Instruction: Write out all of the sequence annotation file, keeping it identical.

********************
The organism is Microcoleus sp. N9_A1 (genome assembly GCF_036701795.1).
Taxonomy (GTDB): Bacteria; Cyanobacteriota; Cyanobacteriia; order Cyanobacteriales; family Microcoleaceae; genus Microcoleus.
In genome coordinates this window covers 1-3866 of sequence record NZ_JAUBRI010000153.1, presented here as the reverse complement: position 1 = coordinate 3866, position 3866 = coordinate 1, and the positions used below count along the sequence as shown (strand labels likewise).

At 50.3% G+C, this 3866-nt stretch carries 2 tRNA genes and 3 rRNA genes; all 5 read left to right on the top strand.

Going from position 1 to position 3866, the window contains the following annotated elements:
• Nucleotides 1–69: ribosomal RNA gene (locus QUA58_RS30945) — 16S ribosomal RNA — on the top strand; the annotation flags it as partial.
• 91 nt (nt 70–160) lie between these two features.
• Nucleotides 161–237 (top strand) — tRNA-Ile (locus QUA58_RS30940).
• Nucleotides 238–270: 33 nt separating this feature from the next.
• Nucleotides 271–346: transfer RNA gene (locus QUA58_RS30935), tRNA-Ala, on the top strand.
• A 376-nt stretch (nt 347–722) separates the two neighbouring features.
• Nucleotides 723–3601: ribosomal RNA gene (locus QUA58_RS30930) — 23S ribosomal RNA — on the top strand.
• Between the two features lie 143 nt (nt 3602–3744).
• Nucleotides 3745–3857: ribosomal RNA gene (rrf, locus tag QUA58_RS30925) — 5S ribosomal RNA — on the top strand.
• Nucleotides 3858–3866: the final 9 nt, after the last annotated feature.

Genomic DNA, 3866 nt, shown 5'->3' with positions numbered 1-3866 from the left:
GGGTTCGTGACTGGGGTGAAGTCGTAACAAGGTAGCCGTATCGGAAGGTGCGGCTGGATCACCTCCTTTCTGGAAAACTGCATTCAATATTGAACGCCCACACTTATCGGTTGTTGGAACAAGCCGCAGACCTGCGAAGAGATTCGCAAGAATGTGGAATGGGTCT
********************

The organism is Microcoleus sp. N9_A1 (genome assembly GCF_036701795.1).
Taxonomy (GTDB): Bacteria; Cyanobacteriota; Cyanobacteriia; order Cyanobacteriales; family Microcoleaceae; genus Microcoleus.
In genome coordinates this window covers 1-3866 of sequence record NZ_JAUBRI010000153.1, presented here as the reverse complement: position 1 = coordinate 3866, position 3866 = coordinate 1, and the positions used below count along the sequence as shown (strand labels likewise).

At 50.3% G+C, this 3866-nt stretch carries 2 tRNA genes and 3 rRNA genes; all 5 read left to right on the top strand.

Going from position 1 to position 3866, the window contains the following annotated elements:
• Nucleotides 1–69: ribosomal RNA gene (locus QUA58_RS30945) — 16S ribosomal RNA — on the top strand; the annotation flags it as partial.
• 91 nt (nt 70–160) lie between these two features.
• Nucleotides 161–237 (top strand) — tRNA-Ile (locus QUA58_RS30940).
• Nucleotides 238–270: 33 nt separating this feature from the next.
• Nucleotides 271–346: transfer RNA gene (locus QUA58_RS30935), tRNA-Ala, on the top strand.
• A 376-nt stretch (nt 347–722) separates the two neighbouring features.
• Nucleotides 723–3601: ribosomal RNA gene (locus QUA58_RS30930) — 23S ribosomal RNA — on the top strand.
• Between the two features lie 143 nt (nt 3602–3744).
• Nucleotides 3745–3857: ribosomal RNA gene (rrf, locus tag QUA58_RS30925) — 5S ribosomal RNA — on the top strand.
• Nucleotides 3858–3866: the final 9 nt, after the last annotated feature.

Genomic DNA, 3866 nt, shown 5'->3' with positions numbered 1-3866 from the left:
GGGTTCGTGACTGGGGTGAAGTCGTAACAAGGTAGCCGTATCGGAAGGTGCGGCTGGATCACCTCCTTTCTGGAAAACTGCATTCAATATTGAACGCCCACACTTATCGGTTGTTGGAACAAGCCGCAGACCTGCGAAGAGATTCGCAAGAATGTGGAATGGGTCT